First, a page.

Pain Is Inevitable
"Pain is inevitable. Suffering is optional." -Dali Lama
The Buddhists believe one of the four noble truths is that life is suffering. This seems dark from a Western point of view.
When they break that down, the Buddhists really mean that attachment brings suffering. And who isn't attached?
We're attached to people, to things, to outcomes. We're attached to life! We're very attached to breathing, to feeling good, to staying alive. This attachment brings joy, sometimes. But inevitably it brings pain. The pain of loss.
But, as the Dali Lama says, that pain doesn't have to mean suffering. The suffering comes from our desire-our attachment.
This is the second email in as many weeks where I focus on this topic. First, from a Stoic perspecitve, and now an Eastern, Buddhist one.
I'm staying on it because it is the foundation of our work at A&R. Our goals, dreams, visions, hopes for ourselves and our loved ones must be held closely, but held lightly.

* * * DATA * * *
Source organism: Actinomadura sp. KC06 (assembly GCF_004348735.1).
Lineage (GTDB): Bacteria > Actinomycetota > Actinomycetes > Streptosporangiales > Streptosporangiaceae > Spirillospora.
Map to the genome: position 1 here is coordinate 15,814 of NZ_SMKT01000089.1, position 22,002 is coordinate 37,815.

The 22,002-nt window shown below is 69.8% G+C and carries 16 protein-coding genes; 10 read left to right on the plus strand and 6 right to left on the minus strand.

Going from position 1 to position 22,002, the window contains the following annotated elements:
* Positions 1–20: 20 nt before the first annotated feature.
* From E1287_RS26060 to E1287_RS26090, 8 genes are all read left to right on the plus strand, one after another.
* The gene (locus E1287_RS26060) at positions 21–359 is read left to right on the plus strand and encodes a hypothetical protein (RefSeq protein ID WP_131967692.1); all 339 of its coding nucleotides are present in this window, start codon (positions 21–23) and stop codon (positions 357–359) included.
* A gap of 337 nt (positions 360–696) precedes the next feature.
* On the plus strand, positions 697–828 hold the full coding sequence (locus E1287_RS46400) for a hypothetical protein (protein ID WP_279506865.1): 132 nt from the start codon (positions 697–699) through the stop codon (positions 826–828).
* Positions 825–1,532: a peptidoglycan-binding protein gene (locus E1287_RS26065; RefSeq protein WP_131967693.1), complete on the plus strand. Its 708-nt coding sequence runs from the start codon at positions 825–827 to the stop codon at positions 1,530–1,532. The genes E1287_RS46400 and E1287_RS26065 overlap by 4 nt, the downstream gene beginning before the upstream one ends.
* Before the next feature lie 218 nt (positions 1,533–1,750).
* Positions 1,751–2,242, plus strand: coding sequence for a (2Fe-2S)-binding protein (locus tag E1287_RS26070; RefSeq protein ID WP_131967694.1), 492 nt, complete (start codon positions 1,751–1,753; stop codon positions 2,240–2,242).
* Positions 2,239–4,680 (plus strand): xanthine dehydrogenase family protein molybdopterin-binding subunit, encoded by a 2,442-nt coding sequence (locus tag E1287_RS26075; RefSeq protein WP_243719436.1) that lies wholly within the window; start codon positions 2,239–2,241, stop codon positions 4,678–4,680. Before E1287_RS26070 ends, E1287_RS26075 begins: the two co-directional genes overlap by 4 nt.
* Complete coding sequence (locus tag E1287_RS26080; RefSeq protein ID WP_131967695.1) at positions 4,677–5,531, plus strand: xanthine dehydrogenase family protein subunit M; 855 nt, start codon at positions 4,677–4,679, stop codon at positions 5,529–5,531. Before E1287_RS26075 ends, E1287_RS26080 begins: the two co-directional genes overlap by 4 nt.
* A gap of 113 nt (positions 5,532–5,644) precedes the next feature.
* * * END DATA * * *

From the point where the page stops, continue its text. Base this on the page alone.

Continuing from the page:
Think of it like holding a bird: too tight and you crush it. Too loose and it flies away.
We only work with committed, dedicated men in this program. Men who know what they want and are willing to do what it takes to get there. This also implies a serious commitment to letting go of results. Just because we know where we want to go does not mean that's where we will end up.
Imagine saying. . ."I want to succeed in my business." You may think that someone offering you a lucrative offer in a completely different field isn't your business, but if you're attached to what your outcome looks like, you have missed a potential opportunity.
We must stay willing to change our perspectives and remain unattached to our outcomes.
Stay flexible, gentlemen.
Practice letting go, and doing the next right thing.